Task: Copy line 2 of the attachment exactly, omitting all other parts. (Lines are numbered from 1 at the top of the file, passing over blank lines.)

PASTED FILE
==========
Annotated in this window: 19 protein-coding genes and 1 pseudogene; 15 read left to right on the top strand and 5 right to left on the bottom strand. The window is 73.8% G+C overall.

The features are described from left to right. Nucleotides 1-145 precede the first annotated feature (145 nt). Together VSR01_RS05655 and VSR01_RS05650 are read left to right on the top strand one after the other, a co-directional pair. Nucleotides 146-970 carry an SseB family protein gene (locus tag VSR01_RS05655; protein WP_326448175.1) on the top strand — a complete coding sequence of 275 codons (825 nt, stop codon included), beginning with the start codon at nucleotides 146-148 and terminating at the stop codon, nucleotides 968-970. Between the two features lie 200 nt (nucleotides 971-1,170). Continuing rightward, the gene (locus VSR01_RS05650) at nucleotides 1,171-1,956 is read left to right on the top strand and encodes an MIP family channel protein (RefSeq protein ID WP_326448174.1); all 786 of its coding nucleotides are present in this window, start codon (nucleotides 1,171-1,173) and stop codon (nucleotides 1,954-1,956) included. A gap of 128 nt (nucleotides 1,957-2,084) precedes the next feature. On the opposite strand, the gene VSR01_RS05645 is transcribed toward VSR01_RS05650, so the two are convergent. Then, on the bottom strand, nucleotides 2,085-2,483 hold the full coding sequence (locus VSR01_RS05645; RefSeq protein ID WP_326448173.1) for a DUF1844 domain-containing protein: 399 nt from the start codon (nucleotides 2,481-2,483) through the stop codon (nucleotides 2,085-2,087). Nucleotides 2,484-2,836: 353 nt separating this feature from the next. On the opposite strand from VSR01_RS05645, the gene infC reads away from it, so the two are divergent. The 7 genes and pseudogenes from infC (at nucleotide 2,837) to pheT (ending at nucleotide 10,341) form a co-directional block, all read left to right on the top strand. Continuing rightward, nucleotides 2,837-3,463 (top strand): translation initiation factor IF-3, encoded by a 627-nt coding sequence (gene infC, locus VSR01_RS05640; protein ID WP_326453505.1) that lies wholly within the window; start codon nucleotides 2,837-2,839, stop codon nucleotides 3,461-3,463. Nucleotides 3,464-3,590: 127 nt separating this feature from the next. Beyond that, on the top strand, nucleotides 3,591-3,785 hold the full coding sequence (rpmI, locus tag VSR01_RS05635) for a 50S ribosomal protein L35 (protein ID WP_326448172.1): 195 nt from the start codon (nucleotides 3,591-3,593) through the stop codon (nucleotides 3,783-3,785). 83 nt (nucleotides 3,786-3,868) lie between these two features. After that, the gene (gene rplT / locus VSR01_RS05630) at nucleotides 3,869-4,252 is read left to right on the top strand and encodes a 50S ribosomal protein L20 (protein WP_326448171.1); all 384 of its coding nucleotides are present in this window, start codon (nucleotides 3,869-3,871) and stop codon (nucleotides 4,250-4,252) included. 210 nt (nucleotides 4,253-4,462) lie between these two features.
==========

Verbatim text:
The features are described from left to right. Nucleotides 1-145 precede the first annotated feature (145 nt). Together VSR01_RS05655 and VSR01_RS05650 are read left to right on the top strand one after the other, a co-directional pair. Nucleotides 146-970 carry an SseB family protein gene (locus tag VSR01_RS05655; protein WP_326448175.1) on the top strand — a complete coding sequence of 275 codons (825 nt, stop codon included), beginning with the start codon at nucleotides 146-148 and terminating at the stop codon, nucleotides 968-970. Between the two features lie 200 nt (nucleotides 971-1,170). Continuing rightward, the gene (locus VSR01_RS05650) at nucleotides 1,171-1,956 is read left to right on the top strand and encodes an MIP family channel protein (RefSeq protein ID WP_326448174.1); all 786 of its coding nucleotides are present in this window, start codon (nucleotides 1,171-1,173) and stop codon (nucleotides 1,954-1,956) included. A gap of 128 nt (nucleotides 1,957-2,084) precedes the next feature. On the opposite strand, the gene VSR01_RS05645 is transcribed toward VSR01_RS05650, so the two are convergent. Then, on the bottom strand, nucleotides 2,085-2,483 hold the full coding sequence (locus VSR01_RS05645; RefSeq protein ID WP_326448173.1) for a DUF1844 domain-containing protein: 399 nt from the start codon (nucleotides 2,481-2,483) through the stop codon (nucleotides 2,085-2,087). Nucleotides 2,484-2,836: 353 nt separating this feature from the next. On the opposite strand from VSR01_RS05645, the gene infC reads away from it, so the two are divergent. The 7 genes and pseudogenes from infC (at nucleotide 2,837) to pheT (ending at nucleotide 10,341) form a co-directional block, all read left to right on the top strand. Continuing rightward, nucleotides 2,837-3,463 (top strand): translation initiation factor IF-3, encoded by a 627-nt coding sequence (gene infC, locus VSR01_RS05640; protein ID WP_326453505.1) that lies wholly within the window; start codon nucleotides 2,837-2,839, stop codon nucleotides 3,461-3,463. Nucleotides 3,464-3,590: 127 nt separating this feature from the next. Beyond that, on the top strand, nucleotides 3,591-3,785 hold the full coding sequence (rpmI, locus tag VSR01_RS05635) for a 50S ribosomal protein L35 (protein ID WP_326448172.1): 195 nt from the start codon (nucleotides 3,591-3,593) through the stop codon (nucleotides 3,783-3,785). 83 nt (nucleotides 3,786-3,868) lie between these two features. After that, the gene (gene rplT / locus VSR01_RS05630) at nucleotides 3,869-4,252 is read left to right on the top strand and encodes a 50S ribosomal protein L20 (protein WP_326448171.1); all 384 of its coding nucleotides are present in this window, start codon (nucleotides 3,869-3,871) and stop codon (nucleotides 4,250-4,252) included. 210 nt (nucleotides 4,253-4,462) lie between these two features.